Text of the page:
Sunday, 1 May 2016

Paul's natural flair and supportive nature helps the despairing and addicted this week.

In the latest instalment of “ The Salvation Army  and Me” Paul  goes to visit Cambria House again. The all male Life House is where David has been resident for seven months. A former pub landlord whose depression had pushed him to the point of attempting to end his own life, David  was in a self confessed Dark Lonely Place. He had no outlet to express his despair, his friends were in -equipped  to deal with his problems as the stigma of depression and other mental illnesses is a lot to bypass particularly by men. He bottled it up and convinced himself he could manage alone.

Paul surmises correctly that he needed  a friend, someone to confide in.

To move forward in his recovery, David is going to share his story. 

Paul  himself has known his own despair and trouble, repeated heart attacks and his partner passing away. He dealt with through the medium of his alter ego, Lily Savage. Through her mouth as his conduit, he could express his anger and anguish through the medium of  humour, so he is perfectly placed and gifted to help David present his story comedically.

The House of St Barnabus  in Soho in London is the scene of David's first stand up , stood in the beautiful chapel it is movingly 9 months to the day that a priest said he might not make it through the night.  He is resplendent in pink and although he is a little hesitant and obviously nervous, his short stint is moving and inspirational.

The Salvation Army were the first organisation in the world to begin Suicide prevention programmes. 

Patients  released from Broadmoor psychiatric hospital were given retreat and rehabilitation  at Hadleigh Farm  in Essex.  The Salvation Army has been a part of the Hadleigh community since 1890. For 122 years, Hadleigh Farm, and later Hadleigh Training Centre, has been a place where The Salvation Army has trained, helped and educated men and women who have experienced difficult times, enabling them to further themselves both personally and professionally.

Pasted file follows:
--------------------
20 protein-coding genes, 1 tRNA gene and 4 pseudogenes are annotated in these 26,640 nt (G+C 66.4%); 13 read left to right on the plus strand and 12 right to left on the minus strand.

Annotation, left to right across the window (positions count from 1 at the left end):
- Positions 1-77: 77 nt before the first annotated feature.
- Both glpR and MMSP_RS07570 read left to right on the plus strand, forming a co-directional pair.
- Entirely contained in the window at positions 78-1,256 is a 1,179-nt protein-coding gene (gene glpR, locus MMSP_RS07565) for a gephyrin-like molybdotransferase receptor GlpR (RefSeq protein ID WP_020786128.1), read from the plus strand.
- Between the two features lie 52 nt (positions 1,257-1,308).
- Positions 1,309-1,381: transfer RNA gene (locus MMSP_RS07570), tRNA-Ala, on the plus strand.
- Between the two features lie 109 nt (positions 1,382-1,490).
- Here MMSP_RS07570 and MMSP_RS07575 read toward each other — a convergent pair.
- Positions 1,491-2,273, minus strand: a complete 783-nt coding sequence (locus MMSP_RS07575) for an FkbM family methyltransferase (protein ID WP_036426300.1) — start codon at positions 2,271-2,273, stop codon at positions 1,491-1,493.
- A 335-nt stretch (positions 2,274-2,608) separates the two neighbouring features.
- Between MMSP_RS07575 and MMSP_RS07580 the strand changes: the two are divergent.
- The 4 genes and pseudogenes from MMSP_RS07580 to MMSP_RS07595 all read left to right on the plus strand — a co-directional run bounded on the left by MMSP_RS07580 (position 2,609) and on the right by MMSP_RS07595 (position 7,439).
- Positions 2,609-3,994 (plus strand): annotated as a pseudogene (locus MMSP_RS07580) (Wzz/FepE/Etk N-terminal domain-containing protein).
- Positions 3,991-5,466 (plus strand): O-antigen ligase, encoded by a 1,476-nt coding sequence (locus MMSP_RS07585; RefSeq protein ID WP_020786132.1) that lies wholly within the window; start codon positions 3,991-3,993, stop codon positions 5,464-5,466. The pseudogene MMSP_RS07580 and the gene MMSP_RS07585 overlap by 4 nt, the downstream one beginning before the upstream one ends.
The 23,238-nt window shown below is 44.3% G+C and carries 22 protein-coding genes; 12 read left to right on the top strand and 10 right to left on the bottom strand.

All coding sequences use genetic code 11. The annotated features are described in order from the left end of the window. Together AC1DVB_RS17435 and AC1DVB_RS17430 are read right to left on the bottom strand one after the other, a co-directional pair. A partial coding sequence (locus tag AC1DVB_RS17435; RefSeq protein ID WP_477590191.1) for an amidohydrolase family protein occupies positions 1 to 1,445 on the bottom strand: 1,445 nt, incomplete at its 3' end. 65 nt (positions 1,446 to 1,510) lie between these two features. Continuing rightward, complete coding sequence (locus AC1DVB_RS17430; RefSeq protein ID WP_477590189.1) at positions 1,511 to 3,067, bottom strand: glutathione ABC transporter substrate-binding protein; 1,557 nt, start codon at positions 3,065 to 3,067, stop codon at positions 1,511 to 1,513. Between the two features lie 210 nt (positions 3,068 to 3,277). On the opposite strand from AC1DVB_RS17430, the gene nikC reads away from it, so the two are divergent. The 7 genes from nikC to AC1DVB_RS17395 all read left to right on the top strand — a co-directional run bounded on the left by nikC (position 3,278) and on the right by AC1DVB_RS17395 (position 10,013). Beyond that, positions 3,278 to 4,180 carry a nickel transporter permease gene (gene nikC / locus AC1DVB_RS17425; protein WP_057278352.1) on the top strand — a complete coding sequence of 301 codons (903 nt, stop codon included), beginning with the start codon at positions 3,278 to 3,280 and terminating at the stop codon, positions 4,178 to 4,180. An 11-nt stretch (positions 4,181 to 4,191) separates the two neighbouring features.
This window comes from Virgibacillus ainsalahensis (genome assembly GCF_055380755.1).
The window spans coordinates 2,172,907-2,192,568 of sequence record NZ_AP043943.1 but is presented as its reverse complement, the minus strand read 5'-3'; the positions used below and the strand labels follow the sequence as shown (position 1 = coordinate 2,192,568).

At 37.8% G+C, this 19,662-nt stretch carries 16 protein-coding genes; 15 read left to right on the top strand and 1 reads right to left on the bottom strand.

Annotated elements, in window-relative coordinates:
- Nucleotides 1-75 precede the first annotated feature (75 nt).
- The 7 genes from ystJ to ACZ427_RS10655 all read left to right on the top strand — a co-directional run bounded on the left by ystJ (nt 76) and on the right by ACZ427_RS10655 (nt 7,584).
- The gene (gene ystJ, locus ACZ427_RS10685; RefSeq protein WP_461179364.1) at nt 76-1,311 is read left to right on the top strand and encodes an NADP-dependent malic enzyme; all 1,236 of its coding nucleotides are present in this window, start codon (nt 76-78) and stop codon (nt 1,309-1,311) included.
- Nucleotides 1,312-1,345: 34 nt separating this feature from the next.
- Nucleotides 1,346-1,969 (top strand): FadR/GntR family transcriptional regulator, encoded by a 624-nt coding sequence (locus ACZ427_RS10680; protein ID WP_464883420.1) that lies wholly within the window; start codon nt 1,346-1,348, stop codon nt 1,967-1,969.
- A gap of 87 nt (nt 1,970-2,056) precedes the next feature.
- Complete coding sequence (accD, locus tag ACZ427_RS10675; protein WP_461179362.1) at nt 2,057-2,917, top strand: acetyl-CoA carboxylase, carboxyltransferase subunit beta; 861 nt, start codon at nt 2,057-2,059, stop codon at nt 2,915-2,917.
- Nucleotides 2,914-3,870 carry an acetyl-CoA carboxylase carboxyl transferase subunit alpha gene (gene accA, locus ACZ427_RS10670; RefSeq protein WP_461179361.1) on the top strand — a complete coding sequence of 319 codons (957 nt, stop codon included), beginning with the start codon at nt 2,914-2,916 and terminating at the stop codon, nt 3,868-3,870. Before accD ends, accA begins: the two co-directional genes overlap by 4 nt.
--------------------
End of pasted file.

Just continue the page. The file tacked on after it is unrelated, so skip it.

(Broadmoor's History is very rich and I strongly reccomend the research and writing of Kate Tyte for further research.)

Not much has changed since those days, Mental disorders (particularly depression, substance abuse, schizophrenia and personality disorders) are associated with more than 90% of all cases of suicide. There are also certain groups of people who are at particular risk of suicidal behaviour. These include those with a past history of attempted suicide, those with alcohol and other substance dependencies, young males, the elderly, the bereaved, indigenous groups, those with sexual identity conflicts, migrants, those living in rural areas, those in prison custody, and those with debilitating physical illness.

The World Health Organisation (WHO) reports that more than 800,000 people die from suicide each year, which is one death for every 40 seconds. 

In the past 45 years, suicide rates have increased 60% worldwide. In most countries, suicide predominates in males (with some significant exceptions such as China). Suicide is among the top ten causes of death in every country, 75% of suicides in Britain are by men. Suicide is one of the three leading causes death in the 15 - 30 year age group.

Paul returns to his Merseyside roots and meets with some women addicts who are  in a female life house, homeless but also struggling to kick heroin habits . He is particularly there to help  Joanne, a lady in her mid forties, whose addiction brought her so low that she lost family and friends 
 It  is telling and so painfully sad that her bid to enter a professional Detox programme is so that she might get to spend Christmas with her  mother and be able eventually able to get a flat so that she  might have her own kettle and have a brew within her own four walls. With Paul’s support Jo gets a place in the rehab programme and I pray she has total and irreversible success.

If you have read each of the blogs on the series, you will know that Paul has had a dream since childhood to play with a Salvation Army Band and so he gets some more practice with them. He has been anxious about leading them out with the large Bass Drum so is given a side drum to play with and in a surreal moment is told to be more Flamboyant!

I await the last episode with great enthusiasm and a fervent prayer that Paul does indeed get to play his drum down Oxford Street in his bespoke Uniform and with his flamboyant side drum.


  1. Thank you for another excellent article in this series. Tragic on the number of deaths due to depression. I appreciate this article of yours shedding a need light on this subject.

  2. Very moving tale and those posters are incredibly powerful. Especially the one that uses the Bard's phrase. Great piece Emma!!

    1. I love using old brochures and Artwork!

  3. Another very uplifting essay on the Sally Army -- I had no idea they were the first group to address suicide prevention!
    Dave & JoAnn are brave, trying to get well under very very rough circumstances.
    I really enjoy reading these, Emma!!

    1. I have the highest respect for them as an organisation and may even be considering a visit to my local citadel to see how I can be a volunteer.